Monday, July 06, 2020

Pg. 99: Jason Blakely's "We Built Reality"

Featured at the Page 99 Test: We Built Reality: How Social Science Infiltrated Culture, Politics, and Power by Jason Blakely.

About the book, from the publisher:
Over the last fifty years, pseudoscience has crept into nearly every facet of our lives. Popular sciences of everything from dating and economics, to voting and artificial intelligence, radically changed the world today. The abuse of popular scientific authority has catastrophic consequences, contributing to the 2008 financial crisis; the failure to predict the rise of Donald Trump; increased tensions between poor communities and the police; and the sidelining of nonscientific forms of knowledge and wisdom. In We Built Reality, Jason Blakely explains how recent social science theories have not simply described political realities but also helped create them. But he also offers readers a way out of the culture of scientism: hermeneutics, or the art of interpretation. Hermeneutics urges sensitivity to the historical and cultural contexts of human behavior. It gives ordinary people a way to appreciate the insights of the humanities in guiding decisions. As Blakely contends, we need insights from the humanities to see how social science theories never simply neutrally describe reality, they also help build it.
Follow Jason Blakeley on Twitter.

The Page 99 Test: We Built Reality.

--Marshal Zeringue

Nicola Maye Goldberg's "Nothing Can Hurt You," the movie

Featured at My Book, The Movie: Nothing Can Hurt You by Nicola Maye Goldberg.

The entry begins:
My dream director for an adaptation of Nothing Can Hurt You would be Park Chan-wook, whose film Stoker is my all-time favorite. His unexpected ways of depicting violence and its aftereffects are so extraordinary, and a constant source of inspiration to me as a writer. I’m also very into French New Extremity, so it would be very cool to see how one of those directors, like Coralie Fargeat or Julia Ducourneau, would interpret the material.

The two main characters of the book are Sara Morgan, an art student, and Blake Campbell, her boyfriend, who murders her. Probably any young, good-looking actors could fill those roles, though I think Timothée Chalamet would be particularly good as Blake. A character that might be harder to cast would be Sara’s mother, who becomes a professional psychic after her daughter’s death. I think...[read on]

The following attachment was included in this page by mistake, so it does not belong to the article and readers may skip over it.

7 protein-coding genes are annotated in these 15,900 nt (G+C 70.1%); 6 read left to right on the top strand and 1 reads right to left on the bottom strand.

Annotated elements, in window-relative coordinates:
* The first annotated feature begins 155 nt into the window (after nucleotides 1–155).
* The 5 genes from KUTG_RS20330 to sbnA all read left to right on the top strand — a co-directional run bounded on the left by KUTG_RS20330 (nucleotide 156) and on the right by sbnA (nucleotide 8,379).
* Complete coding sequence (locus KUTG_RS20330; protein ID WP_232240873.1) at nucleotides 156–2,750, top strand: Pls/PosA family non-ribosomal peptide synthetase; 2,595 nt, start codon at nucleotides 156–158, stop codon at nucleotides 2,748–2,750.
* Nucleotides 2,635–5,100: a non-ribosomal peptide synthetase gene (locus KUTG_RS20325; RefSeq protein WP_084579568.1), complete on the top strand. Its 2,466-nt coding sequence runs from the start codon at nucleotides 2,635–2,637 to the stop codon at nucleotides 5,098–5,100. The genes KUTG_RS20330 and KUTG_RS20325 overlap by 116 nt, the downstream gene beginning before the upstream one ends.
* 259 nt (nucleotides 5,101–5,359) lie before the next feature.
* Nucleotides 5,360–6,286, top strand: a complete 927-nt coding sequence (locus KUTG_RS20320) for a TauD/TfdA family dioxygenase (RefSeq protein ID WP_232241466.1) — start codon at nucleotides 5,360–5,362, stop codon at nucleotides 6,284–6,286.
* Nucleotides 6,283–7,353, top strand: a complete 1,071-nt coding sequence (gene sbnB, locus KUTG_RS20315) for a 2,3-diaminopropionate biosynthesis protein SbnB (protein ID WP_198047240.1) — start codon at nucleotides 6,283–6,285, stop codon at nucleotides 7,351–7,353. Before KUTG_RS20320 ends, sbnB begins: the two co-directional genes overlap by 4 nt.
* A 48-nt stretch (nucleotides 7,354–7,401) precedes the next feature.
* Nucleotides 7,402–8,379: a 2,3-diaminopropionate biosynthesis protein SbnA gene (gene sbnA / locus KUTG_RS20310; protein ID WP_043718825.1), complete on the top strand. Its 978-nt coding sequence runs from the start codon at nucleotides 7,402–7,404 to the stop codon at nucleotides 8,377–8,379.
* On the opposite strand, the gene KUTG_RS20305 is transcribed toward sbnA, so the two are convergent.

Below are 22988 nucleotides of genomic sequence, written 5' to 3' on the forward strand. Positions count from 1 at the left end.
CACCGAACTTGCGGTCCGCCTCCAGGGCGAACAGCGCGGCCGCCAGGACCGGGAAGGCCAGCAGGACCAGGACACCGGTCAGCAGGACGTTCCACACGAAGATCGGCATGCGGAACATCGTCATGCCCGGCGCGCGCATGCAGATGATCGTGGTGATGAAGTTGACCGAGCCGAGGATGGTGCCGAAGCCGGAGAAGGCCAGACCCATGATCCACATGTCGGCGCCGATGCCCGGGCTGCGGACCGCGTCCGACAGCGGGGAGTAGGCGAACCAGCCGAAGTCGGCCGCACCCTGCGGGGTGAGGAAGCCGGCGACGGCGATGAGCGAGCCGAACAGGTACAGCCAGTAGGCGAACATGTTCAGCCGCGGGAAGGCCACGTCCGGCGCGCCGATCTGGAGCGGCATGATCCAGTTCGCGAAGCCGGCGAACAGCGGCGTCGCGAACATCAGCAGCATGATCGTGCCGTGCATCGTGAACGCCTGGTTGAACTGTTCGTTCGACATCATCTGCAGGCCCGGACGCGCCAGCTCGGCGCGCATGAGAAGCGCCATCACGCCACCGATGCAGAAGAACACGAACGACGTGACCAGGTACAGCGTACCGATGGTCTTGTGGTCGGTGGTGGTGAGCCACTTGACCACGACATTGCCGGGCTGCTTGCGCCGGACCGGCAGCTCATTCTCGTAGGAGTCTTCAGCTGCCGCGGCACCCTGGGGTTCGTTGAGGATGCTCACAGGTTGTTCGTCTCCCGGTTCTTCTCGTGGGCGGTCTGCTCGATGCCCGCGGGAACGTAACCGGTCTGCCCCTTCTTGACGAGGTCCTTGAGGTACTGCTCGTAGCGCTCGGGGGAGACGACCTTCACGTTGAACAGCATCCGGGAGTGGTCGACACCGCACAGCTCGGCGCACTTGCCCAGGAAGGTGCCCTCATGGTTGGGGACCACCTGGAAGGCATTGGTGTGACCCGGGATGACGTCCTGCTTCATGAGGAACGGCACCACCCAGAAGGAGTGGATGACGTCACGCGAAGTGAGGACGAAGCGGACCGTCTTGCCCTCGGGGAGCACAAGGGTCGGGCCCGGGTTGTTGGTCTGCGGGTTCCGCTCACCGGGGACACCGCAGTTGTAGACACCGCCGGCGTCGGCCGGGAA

Visit Nicola Maye Goldberg's website.

Q&A with Nicola Maye Goldberg.

The Page 69 Test: Nothing Can Hurt You.

My Book, The Movie: Nothing Can Hurt You.

--Marshal Zeringue

Q&A with Tracy Clark

From my Q&A with Tracy Clark, author of What You Don’t See:
How much work does your title do to take readers into the story?

I’ve been lucky so far in choosing titles that my publisher hasn’t wanted to change. A lot of thought went into each of them and each title hints very clearly at what readers will find inside the book, once they flip back the cover (fingers crossed) and dig in. Broken Places refers directly to the main character’s state of being at the start of that story. When we meet Cass Raines she is battered, broken, at a loss, but not defeated. The title’s from a Hemingway quote: “The world breaks everyone and afterwards many are strong at the broken places.” That’s Cass, strong at the broken places. In Borrowed Time, book two in the series, the title is more about the case she’s investigating, and after readers have finished reading, why I selected it becomes clear. What You Don’t See, book three, well, that title does double duty pinging off, I think artfully, both the main and subplot. I think a book starts at the title and cover. Those are grabs one and two. The first page is grab three. If you...[read on]
Visit Tracy Clark's website.

Q&A with Tracy Clark.

--Marshal Zeringue

Eight anti-capitalist sci-fi & fantasy novels

Jae-Yeon Yoo is a volunteer intern at Electric Literature.

She tagged eight novels by authors who "have found ways to critically examine capitalism—and its alternatives—in speculative fiction." One title on the list:
Everfair by Nisi Shawl

A speculative fantasy set in neo-Victorian times, Shawl’s highly-acclaimed novel imagines “Everfair,” a safe haven in what is now the Democratic Republic of the Congo. In Shawl’s version of the late 19th-century, the Fabian Socialists—a real-life British group—and African-American missionaries band together to purchase a region of the Congo from King Leopold II (whose statue was recently defaced and removed from Antwerp, as a part of the global protest against racism). This region, Everfair, is set aside for formerly enslaved people and refugees, who are fleeing from King Leopold II’s brutal, exploitative colonization of the Congo. The residents of Everfair band together to try and create an anti-colonial utopia. Told from a wide range of characters and backed up with meticulous research, Shawlcreates a kaleidoscopic, engrossing, and inclusive reimagination of what history could have been. “I had been confronted with the idea that steampunk valorized colonization and empire, and I really wanted to spit in its face for doing that,” Shawl states; through her rewritten history of the Congo, Shawl challenges systems of imperialism and capitalism.